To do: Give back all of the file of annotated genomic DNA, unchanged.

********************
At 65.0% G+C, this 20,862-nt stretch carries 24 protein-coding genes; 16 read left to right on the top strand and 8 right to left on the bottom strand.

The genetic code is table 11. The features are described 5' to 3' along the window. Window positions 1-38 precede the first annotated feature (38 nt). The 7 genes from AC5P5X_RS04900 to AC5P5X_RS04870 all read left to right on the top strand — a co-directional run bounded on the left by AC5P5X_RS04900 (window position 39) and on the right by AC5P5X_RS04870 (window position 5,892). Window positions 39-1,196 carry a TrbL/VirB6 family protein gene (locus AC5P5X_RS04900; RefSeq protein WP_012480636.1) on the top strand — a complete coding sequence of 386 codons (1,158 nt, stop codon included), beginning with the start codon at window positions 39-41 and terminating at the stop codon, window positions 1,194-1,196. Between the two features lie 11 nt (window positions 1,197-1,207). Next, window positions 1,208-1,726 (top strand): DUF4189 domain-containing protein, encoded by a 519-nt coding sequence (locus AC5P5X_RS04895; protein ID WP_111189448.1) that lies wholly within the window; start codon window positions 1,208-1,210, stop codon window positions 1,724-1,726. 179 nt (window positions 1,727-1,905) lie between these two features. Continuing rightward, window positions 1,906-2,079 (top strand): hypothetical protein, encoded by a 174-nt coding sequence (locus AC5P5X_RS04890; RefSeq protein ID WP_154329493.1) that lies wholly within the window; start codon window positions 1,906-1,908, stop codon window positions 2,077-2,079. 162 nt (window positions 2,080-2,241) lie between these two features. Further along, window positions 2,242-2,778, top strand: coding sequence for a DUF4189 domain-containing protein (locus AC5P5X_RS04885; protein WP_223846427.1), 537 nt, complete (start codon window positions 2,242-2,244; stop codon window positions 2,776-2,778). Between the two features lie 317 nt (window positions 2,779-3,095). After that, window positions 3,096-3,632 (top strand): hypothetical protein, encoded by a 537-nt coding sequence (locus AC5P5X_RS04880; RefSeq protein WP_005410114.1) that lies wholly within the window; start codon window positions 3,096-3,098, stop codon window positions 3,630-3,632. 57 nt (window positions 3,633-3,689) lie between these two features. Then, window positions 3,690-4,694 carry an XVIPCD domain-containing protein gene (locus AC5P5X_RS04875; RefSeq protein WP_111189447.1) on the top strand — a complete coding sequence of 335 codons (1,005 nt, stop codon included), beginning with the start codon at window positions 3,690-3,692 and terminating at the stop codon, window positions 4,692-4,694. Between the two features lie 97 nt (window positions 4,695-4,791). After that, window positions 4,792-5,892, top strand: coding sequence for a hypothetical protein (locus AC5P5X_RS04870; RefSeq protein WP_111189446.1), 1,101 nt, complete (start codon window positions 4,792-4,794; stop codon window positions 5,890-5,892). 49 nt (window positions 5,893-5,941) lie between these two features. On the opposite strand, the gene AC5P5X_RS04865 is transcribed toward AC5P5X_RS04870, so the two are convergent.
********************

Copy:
At 65.0% G+C, this 20,862-nt stretch carries 24 protein-coding genes; 16 read left to right on the top strand and 8 right to left on the bottom strand.

The genetic code is table 11. The features are described 5' to 3' along the window. Window positions 1-38 precede the first annotated feature (38 nt). The 7 genes from AC5P5X_RS04900 to AC5P5X_RS04870 all read left to right on the top strand — a co-directional run bounded on the left by AC5P5X_RS04900 (window position 39) and on the right by AC5P5X_RS04870 (window position 5,892). Window positions 39-1,196 carry a TrbL/VirB6 family protein gene (locus AC5P5X_RS04900; RefSeq protein WP_012480636.1) on the top strand — a complete coding sequence of 386 codons (1,158 nt, stop codon included), beginning with the start codon at window positions 39-41 and terminating at the stop codon, window positions 1,194-1,196. Between the two features lie 11 nt (window positions 1,197-1,207). Next, window positions 1,208-1,726 (top strand): DUF4189 domain-containing protein, encoded by a 519-nt coding sequence (locus AC5P5X_RS04895; protein ID WP_111189448.1) that lies wholly within the window; start codon window positions 1,208-1,210, stop codon window positions 1,724-1,726. 179 nt (window positions 1,727-1,905) lie between these two features. Continuing rightward, window positions 1,906-2,079 (top strand): hypothetical protein, encoded by a 174-nt coding sequence (locus AC5P5X_RS04890; RefSeq protein ID WP_154329493.1) that lies wholly within the window; start codon window positions 1,906-1,908, stop codon window positions 2,077-2,079. 162 nt (window positions 2,080-2,241) lie between these two features. Further along, window positions 2,242-2,778, top strand: coding sequence for a DUF4189 domain-containing protein (locus AC5P5X_RS04885; protein WP_223846427.1), 537 nt, complete (start codon window positions 2,242-2,244; stop codon window positions 2,776-2,778). Between the two features lie 317 nt (window positions 2,779-3,095). After that, window positions 3,096-3,632 (top strand): hypothetical protein, encoded by a 537-nt coding sequence (locus AC5P5X_RS04880; RefSeq protein WP_005410114.1) that lies wholly within the window; start codon window positions 3,096-3,098, stop codon window positions 3,630-3,632. 57 nt (window positions 3,633-3,689) lie between these two features. Then, window positions 3,690-4,694 carry an XVIPCD domain-containing protein gene (locus AC5P5X_RS04875; RefSeq protein WP_111189447.1) on the top strand — a complete coding sequence of 335 codons (1,005 nt, stop codon included), beginning with the start codon at window positions 3,690-3,692 and terminating at the stop codon, window positions 4,692-4,694. Between the two features lie 97 nt (window positions 4,695-4,791). After that, window positions 4,792-5,892, top strand: coding sequence for a hypothetical protein (locus AC5P5X_RS04870; RefSeq protein WP_111189446.1), 1,101 nt, complete (start codon window positions 4,792-4,794; stop codon window positions 5,890-5,892). 49 nt (window positions 5,893-5,941) lie between these two features. On the opposite strand, the gene AC5P5X_RS04865 is transcribed toward AC5P5X_RS04870, so the two are convergent.